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Germany’s Genetic Diagnostics Act (Genetikdiagnostikgesetz, GenDG) defines in paragraph 3 No 4 as follows: in the sense of this law (verbatim, in translation), “genetic attributes are inherited genetic information, or genetic information acquired during fertilization or in the time leading up to the birth, which originate in the human being.” In the rationale for the law, the following explanation is given: “Somatic genetic changes—that is, changes that occur in only a proportion of the body’s cells and as a rule not in the gametes, are not captured by Germany’s Genetic Diagnostics Act because the regulatory requirement of the act assumes the particularity of genetic data. These have a predictive value beyond the tested individual, and their validity is not time limited (that is, they are valid for an entire lifespan). These characteristics do not apply to somatic genetic changes.”

Microsatellite instability (MSI) or loss of mismatch repair protein (MMR) expression are found only in the tumor in HNPCC. Once this has been surgically removed, MSI and MMR loss are gone from the patient’s body. The Genetic Diagnostics Act therefore does not apply.

Germany’s HNPCC consortium found a pathogenic germline mutation in an MMR gene in 46% of all families that met the Amsterdam I criteria and in 54% of families that met the Amsterdam II criteria. When MSI or MMR loss were also included, 69% and 78% of families, respectively, had a pathogenic mutation in an MMR gene. The molecular pathological changes are a necessary condition, but not an adequate one for detecting a clinically relevant risk increase for a germline mutation in an MMR gene. Familial findings are of far greater relevance.

In our opinion, investigating tumors for MSI or MMR expression is not subject to the genetic diagnostics law. Patients are therefore not required to give written consent according to Germany’s Genetic Diagnostics Act.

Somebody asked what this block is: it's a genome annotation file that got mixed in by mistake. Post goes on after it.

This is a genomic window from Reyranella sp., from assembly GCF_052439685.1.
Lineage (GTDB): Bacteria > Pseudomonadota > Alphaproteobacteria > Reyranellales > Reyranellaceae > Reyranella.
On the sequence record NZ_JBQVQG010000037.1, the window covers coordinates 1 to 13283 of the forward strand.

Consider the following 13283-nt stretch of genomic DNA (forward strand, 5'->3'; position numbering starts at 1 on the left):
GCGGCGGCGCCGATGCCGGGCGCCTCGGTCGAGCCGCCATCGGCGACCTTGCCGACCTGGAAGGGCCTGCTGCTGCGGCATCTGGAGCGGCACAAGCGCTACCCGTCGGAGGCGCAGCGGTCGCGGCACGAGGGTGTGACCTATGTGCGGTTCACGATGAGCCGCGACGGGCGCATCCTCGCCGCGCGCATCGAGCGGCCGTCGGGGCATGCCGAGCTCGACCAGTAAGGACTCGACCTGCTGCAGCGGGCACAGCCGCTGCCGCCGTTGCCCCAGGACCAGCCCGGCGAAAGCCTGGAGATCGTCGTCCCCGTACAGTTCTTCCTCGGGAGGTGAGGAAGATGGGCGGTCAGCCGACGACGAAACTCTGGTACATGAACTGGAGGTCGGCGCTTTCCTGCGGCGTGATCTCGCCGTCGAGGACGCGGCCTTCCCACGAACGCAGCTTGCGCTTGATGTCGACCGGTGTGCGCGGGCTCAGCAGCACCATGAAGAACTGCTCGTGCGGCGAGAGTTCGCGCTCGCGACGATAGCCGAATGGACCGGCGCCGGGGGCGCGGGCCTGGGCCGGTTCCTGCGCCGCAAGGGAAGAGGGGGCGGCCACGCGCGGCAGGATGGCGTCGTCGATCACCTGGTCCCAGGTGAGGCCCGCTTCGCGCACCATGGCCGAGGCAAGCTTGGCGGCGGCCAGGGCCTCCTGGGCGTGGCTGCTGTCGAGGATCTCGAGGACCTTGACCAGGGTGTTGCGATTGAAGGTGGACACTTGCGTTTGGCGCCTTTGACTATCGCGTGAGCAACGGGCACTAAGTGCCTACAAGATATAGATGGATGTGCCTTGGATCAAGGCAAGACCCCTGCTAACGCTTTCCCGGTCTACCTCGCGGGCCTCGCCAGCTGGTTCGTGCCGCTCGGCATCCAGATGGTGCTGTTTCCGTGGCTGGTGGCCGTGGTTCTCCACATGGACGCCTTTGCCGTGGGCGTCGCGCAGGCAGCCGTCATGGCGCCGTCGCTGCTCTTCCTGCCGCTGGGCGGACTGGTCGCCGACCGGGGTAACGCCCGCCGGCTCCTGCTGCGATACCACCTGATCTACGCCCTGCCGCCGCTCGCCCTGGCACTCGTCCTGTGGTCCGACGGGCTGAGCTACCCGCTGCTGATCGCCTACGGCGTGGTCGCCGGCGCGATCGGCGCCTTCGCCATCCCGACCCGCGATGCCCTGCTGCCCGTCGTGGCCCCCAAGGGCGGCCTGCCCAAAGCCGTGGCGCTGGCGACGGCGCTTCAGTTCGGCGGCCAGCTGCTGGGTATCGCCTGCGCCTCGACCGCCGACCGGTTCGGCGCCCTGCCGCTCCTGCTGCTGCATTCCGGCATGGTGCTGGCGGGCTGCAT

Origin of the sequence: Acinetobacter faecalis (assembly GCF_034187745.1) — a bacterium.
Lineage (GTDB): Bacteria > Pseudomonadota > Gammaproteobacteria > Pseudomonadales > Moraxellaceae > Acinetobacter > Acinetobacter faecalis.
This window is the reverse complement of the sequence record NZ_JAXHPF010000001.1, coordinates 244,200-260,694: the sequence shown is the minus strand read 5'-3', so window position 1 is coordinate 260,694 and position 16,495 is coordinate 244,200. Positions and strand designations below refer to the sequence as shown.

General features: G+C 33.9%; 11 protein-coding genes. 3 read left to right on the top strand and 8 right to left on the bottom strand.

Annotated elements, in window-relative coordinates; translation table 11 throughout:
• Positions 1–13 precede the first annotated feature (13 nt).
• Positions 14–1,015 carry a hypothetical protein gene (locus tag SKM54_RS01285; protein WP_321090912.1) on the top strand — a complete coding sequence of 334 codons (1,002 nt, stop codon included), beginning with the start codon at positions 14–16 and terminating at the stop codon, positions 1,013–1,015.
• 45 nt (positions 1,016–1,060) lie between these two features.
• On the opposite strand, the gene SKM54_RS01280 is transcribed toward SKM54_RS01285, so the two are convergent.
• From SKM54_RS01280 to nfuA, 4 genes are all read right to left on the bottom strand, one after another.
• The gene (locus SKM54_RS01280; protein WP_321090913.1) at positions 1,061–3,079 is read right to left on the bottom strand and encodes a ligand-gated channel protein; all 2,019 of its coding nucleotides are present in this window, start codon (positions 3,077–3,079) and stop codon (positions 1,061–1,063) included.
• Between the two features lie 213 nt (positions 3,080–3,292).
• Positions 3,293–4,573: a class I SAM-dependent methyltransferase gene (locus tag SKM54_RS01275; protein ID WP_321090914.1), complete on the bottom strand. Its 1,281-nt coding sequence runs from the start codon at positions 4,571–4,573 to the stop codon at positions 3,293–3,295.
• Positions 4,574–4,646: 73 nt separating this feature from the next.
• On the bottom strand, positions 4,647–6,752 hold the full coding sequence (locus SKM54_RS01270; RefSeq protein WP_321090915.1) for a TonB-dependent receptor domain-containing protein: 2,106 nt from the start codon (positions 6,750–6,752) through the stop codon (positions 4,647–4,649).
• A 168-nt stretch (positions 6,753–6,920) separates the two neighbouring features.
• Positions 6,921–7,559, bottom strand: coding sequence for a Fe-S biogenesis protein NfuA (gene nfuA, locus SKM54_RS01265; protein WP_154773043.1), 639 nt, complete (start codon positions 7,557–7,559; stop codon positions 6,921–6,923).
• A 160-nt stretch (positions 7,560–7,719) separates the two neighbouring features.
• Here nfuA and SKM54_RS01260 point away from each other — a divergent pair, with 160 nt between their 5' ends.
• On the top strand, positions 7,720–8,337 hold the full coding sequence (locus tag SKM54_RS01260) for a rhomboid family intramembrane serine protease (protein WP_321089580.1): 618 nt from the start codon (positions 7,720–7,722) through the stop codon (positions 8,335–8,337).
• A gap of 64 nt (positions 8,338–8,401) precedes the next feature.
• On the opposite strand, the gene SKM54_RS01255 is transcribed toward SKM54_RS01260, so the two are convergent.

DOI: 10.3238/arztebl.2013.0364b

Dr. med. Verena Steinke, Prof. Dr. med. Peter Propping

Institut für Humangenetik,
Universität Bonn
propping@uni-bonn.de

Dr. med. Christoph Engel
Institut für Medizinische Informatik,
Statistik und Epidemiologie,
Universität Leipzig

Prof. Dr. med. Reinhard Büttner
Institut für Pathologie,
Universitätsklinikum Köln

Prof. Dr. med. Konrad Schackert
Abteilung für Chirurgische Forschung,
Universitätsklinikum Carl Gustav Carus,
Dresden

Prof. Dr. med. Wolf H. Schmiegel
Medizinische Universitätsklinik,
Knappschaftskrankenhaus Bochum

Conflict of interest statement

Between 1999 and 2011 the authors received funding from Deutsche Krebshilfe (German Cancer Aid), as part of the joint project Familial Colorectal Cancer.

Professor Schackert has received lecture fees from the German Society for Digestive and Metabolic Disorders (DGVS, Deutsche Gesellschaft für Verdauungs- und Stoffwechselerkrankungen) and consultancy fees from the Medical Care Unit at University Hospital Dresden.

Professor Schmiegel has received reimbursement of continuing education costs and travel expenses from the German Society for Digestive and Metabolic Disorders (DGVS, Deutsche Gesellschaft für Verdauungs- und Stoffwechselerkrankungen) and Falk. He has also received fees from Amgen, Apceth, AstraZeneca, Merck, Roche, Abbott, ECM, GSB, MedCongress, Pfizer, and Siemens Healthcare. Prof. Schmiegel holds several patents: PCT/DE2008/001220; DE102004063132.8–41; DE102006048249.2; DE102004036907.0–41; PCT/DE2007/002174; US61/176,353; DE102010046866.5; DE102011108254.2.

1.
Steinke V, Engel C, Büttner R, Schackert HK, Schmiegel WH, Propping P: Hereditary nonpolyposis colorectal cancer (HNPCC) / Lynch syndrome. Dtsch Arztebl Int 2013; 110(3): 32–8. VOLLTEXT
1.Steinke V, Engel C, Büttner R, Schackert HK, Schmiegel WH, Propping P: Hereditary nonpolyposis colorectal cancer (HNPCC) / Lynch syndrome. Dtsch Arztebl Int 2013; 110(3): 32–8. VOLLTEXT

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